Methods for Inclusion: Project FAQ
We are currently recruiting participants for PAI’s research study on Methods for Inclusion and we would love to hear from you.
We are specifically interested in learning from:
- responsible AI researchers and AI/ML developers who have incorporated some type of participatory practice in their work, and
- advocates who are not directly involved in AI/ML research or development and work with communities who are subject to the negative consequences of AI/ML use.
What is the purpose of the project?
Ultimately, the goal of this project is to curate and create resources for AI/ML researchers and developers to more effectively work with communities – especially those who have historically been excluded from the process – when developing AI/ML-driven technology or solutions. We want to enable AI/ML researchers and developers to work alongside not only direct users and clients, but also those who are impacted by the deployment of AI/ML systems (but may not be direct users). We imagine partnerships between developers and community members to be mutually enriching, drawing on the expertise and insights of all participants, not just those with advanced degrees or coding skills.
What is the purpose of the interview study?
The interview study is a key part of the overall project to help us understand the realities of implementing inclusive forms of public engagement in AI/ML development. We are interested in hearing not only from AI/ML developers and responsible AI researchers who have tried different participatory or inclusive approaches, but also community advocates. We want to make sure that community advocates – meaning, folks who work directly with communities who are impacted by the deployment or use of AI/ML systems – also provide their perspectives as to why people who don’t typically think about or work on AI/ML systems would and wouldn’t want to work with AI/ML developers.
What are the different phases of the larger project?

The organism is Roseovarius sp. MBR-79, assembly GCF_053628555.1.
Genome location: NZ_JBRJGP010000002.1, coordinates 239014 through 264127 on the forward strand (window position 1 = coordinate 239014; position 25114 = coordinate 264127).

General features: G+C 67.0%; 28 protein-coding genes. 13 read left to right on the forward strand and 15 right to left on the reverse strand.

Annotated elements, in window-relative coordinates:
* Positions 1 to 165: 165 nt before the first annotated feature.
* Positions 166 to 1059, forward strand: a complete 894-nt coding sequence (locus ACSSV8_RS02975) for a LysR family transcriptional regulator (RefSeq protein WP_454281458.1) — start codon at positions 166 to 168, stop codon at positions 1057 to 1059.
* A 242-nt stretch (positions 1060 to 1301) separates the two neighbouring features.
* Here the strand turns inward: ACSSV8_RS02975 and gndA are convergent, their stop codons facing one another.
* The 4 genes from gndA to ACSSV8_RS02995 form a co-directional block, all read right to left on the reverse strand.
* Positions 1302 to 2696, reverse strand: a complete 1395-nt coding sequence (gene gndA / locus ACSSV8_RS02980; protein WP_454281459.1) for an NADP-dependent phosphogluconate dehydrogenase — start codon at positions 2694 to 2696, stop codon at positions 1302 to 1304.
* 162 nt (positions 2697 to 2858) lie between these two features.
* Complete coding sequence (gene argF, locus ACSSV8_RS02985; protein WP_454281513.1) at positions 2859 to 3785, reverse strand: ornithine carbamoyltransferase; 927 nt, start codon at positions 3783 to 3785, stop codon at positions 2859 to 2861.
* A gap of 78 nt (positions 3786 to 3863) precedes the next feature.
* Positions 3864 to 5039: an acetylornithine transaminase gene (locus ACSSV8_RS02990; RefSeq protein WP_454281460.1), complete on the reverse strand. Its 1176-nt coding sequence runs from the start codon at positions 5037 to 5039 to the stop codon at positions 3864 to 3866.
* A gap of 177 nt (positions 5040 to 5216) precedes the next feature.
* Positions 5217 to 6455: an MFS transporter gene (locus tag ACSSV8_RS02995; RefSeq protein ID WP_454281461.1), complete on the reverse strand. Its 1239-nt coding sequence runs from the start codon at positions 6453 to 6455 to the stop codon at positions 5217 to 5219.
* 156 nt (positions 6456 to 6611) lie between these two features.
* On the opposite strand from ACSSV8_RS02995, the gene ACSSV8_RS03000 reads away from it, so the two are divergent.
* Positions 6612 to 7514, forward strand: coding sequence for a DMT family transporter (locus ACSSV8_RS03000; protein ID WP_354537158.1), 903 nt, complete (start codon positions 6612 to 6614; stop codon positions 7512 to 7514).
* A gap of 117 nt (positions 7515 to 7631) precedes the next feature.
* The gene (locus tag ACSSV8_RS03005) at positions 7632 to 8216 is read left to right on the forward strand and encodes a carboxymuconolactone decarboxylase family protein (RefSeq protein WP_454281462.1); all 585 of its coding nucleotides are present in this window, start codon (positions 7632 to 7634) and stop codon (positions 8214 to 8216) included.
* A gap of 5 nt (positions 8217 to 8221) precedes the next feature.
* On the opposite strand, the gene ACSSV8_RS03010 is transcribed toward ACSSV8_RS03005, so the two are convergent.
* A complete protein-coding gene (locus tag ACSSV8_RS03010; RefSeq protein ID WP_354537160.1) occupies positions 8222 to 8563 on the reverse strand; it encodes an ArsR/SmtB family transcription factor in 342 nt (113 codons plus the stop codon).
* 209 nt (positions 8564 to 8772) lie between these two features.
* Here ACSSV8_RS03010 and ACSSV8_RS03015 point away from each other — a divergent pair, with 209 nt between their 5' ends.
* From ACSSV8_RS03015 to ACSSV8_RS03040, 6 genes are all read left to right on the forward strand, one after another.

There are three initial phases to the Methods for Inclusion project.
- The first phase involves a review of existing research papers related to different participatory approaches used in digital technology development, education, governance (public policy), development, among many other fields. The purpose of this phase is to make sure we have a sense of all the different ways that others have attempted to engage different communities and stakeholders, to learn from their experiences and apply those insights to the rest of the project.
- The second phase consists of what researchers refer to as “semi-structured interviews” – or interviews that are open-ended by design to encourage interviewees to share their experiences and insights without feeling overly restricted.
- The third phase involves working with some internal projects at Partnership on AI to develop case studies. Case studies involve in-depth and detailed observation of a specific instance or event – in this case, the use of inclusive methods in a PAI project – in order to better understand the benefits and challenges to implementing inclusive methods.
What’s the expected timeline for the project?
The three initial phases are expected to last through next year (2021). The survey of existing research is currently underway and is expected to wrap up before the end of 2020. The interviews will start in Fall 2020 and wrap up by Spring 2021. The case studies will be developed in partnership with other PAI projects through the remainder of 2021, on an on-going basis.
Who can get involved?
We are looking for participants for our interview study. Specifically, we are seeking Responsible AI researchers and AI/ML developers who engage with and/or have incorporated participatory or inclusive methods in their work. We are also seeking community advocates who work directly with communities that are affected by the deployment of AI/ML systems. We are particularly interested in speaking with community advocates who work with: